I’d been meaning to contact you in light of your recent post about Bp. Barron & the teeth of St. Ambrose & how Catholicism is weird. I tend to agree, though I’m a cradle Catholic.
So I can understand something about the desire to venerate relics, because we are these physical beings, and that physical connection resonates with us. Sacramentality and all.
However, I am also in Pastoral Ministry, and have to occasionally tell grieving families how it is not okay for them to preserve something of their loved one’s remains. (Funeral homes now aggressively market little trinkets in which they will preserve some of your loved one’s cremains, for example.)
So… why is it okay for us to preserve relics of saints, but not keep a little bit of my mom close to my heart?
I know you may not have an answer ready to hand, but between the resources you know of, and your knowledgeable readers, I’d love to have a sound pastoral response.
Hey! Glad you asked! In answer, let me confidently assure you: I have *no* idea! 🙂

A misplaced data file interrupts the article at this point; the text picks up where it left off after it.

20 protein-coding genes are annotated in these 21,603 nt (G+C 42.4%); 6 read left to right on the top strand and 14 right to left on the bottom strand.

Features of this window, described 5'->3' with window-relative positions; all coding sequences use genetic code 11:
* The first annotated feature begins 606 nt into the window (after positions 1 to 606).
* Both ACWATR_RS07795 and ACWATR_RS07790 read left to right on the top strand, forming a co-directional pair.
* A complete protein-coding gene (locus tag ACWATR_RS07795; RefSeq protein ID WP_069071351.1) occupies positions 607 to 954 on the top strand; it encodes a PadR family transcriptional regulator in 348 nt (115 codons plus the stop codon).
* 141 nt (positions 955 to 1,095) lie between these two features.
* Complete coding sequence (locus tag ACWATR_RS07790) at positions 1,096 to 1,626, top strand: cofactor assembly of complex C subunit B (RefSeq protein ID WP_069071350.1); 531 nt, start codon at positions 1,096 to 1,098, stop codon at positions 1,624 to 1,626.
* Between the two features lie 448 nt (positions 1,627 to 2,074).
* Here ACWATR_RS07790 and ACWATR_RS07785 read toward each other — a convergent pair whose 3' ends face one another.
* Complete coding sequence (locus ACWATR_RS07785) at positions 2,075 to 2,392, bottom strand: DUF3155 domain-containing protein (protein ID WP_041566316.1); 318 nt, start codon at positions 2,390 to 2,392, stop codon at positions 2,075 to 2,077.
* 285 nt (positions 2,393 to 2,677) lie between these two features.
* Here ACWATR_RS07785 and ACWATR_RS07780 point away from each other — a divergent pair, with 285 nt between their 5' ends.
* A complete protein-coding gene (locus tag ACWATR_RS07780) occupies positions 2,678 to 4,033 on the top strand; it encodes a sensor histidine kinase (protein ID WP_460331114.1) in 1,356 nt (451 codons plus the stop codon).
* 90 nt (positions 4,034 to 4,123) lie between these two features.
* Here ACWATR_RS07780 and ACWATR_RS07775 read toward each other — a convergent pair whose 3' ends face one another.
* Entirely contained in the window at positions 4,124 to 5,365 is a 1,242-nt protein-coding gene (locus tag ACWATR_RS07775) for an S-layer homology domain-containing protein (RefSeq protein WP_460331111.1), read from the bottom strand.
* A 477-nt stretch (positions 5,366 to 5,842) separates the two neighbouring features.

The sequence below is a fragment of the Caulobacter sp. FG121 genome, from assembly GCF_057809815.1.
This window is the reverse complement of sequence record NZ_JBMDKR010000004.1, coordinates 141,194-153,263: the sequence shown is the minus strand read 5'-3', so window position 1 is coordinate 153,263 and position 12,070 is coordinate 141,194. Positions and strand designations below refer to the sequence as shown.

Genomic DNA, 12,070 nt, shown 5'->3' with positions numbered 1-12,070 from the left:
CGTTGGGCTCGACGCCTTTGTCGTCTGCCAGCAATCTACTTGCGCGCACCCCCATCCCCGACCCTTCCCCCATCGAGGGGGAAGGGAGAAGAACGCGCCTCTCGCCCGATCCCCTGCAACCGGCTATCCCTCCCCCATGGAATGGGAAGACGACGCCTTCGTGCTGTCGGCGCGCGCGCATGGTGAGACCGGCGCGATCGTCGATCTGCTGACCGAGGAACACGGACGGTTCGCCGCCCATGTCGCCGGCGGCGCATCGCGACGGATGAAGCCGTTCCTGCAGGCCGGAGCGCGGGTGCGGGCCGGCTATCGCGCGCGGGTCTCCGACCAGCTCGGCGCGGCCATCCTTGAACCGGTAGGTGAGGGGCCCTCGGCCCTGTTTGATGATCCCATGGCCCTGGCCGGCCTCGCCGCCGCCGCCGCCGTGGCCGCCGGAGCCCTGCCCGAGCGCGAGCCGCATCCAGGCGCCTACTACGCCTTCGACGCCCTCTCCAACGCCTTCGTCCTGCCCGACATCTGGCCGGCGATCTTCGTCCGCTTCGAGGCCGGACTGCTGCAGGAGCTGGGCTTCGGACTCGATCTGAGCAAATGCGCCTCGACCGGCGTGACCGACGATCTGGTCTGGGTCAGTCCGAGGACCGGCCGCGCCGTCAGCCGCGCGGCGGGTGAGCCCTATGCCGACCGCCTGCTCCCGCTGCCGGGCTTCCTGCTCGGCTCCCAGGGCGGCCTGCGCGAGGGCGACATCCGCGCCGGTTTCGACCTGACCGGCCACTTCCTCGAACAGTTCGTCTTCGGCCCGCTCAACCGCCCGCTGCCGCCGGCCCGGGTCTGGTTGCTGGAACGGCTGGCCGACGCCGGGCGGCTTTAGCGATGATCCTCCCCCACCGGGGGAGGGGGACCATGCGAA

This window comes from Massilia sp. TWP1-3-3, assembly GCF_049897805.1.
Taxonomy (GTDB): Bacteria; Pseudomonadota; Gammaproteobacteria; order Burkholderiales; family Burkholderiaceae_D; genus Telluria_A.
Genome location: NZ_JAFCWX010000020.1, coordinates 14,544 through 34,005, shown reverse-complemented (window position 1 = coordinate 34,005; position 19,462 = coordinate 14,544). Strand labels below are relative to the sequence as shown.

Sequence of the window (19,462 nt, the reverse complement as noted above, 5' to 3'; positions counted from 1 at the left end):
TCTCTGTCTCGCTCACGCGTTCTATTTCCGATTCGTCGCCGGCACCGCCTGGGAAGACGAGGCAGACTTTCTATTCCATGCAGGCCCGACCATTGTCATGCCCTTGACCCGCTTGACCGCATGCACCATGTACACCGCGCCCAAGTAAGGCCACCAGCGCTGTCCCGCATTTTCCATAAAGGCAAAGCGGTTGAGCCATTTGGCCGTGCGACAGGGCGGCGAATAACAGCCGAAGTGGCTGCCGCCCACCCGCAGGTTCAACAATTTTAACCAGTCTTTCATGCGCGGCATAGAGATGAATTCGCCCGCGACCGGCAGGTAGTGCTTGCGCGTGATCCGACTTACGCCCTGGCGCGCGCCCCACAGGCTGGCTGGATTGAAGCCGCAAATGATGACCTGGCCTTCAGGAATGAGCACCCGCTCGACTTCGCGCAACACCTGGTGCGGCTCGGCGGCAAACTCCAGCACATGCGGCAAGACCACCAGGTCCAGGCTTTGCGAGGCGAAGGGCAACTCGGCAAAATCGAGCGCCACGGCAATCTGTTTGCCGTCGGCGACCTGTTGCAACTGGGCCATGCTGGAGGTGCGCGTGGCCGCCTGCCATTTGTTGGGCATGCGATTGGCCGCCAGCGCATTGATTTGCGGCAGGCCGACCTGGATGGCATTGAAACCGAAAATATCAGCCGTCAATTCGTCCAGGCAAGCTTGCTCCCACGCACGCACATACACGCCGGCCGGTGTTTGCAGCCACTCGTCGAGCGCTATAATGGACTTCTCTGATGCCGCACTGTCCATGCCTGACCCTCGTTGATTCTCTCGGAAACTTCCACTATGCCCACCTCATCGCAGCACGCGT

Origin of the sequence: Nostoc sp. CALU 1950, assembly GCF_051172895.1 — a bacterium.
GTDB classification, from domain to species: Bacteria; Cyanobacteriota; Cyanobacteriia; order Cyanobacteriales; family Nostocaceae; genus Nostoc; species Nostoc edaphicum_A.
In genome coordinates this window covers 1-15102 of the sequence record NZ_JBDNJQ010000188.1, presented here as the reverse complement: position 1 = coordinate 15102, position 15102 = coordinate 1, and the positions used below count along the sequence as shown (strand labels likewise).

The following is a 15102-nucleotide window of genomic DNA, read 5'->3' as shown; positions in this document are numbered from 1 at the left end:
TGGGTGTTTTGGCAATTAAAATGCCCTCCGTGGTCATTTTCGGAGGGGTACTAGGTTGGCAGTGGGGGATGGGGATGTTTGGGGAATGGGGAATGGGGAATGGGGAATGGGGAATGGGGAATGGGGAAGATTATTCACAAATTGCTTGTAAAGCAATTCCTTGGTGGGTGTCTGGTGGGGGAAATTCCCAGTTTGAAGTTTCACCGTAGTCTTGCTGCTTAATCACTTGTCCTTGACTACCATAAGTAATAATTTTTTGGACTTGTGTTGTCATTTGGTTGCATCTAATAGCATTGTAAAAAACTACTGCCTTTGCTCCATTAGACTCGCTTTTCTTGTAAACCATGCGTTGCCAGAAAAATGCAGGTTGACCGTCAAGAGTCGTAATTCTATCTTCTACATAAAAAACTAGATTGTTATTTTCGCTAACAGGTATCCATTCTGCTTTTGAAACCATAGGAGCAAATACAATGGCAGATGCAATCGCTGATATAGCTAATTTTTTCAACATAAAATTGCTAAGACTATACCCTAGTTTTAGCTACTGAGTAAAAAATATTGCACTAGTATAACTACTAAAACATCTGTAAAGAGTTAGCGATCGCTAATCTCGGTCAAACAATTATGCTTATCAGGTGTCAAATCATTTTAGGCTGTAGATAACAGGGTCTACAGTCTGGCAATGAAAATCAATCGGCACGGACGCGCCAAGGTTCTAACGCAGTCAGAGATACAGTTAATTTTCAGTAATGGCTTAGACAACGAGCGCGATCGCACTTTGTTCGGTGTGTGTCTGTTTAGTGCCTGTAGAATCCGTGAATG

Like you, I get the theology of relics. But as for the nuts and bolts of it, I have no clue how to reconcile those two conflicting aspects of the Church’s teaching. I know that not a few relics have been gathered in loosey goosey ways (especially in antiquity when people literally rushed out into the arena to gather the bones of Polycarp or some other martyr while the embers were still cooling). And I know that, for instance, St. Maximilan Kolbe’s hair trimmings were squirreled away without his knowledge (he would have been very unhappy with it). And I can certainly see why the Church wants to discourage this sort of thing from a pastoral angle. It doesn’t do to have family members chopping up grandma or, as you say, passing around cremains.And yet, the Church still venerates relics and, presumably, has relics of more recent saints. So how those two things get squared, I have not idea.
I will therefore ask the Combox Hivemind what it knows (adding, of course, all the prefatory remarks about trust the word the Combox Hivemind on anything). I will also suggest you ask somebody with a much more encyclopedic knowledge of such nitty gritty things, such as Jimmy Akin, Patrick Madrid, or the suitably named Patrick Coffin, all of whom are accessible via Facebook.
Sorry I’m so useless. Check the comboxes regularly for Hivemind input.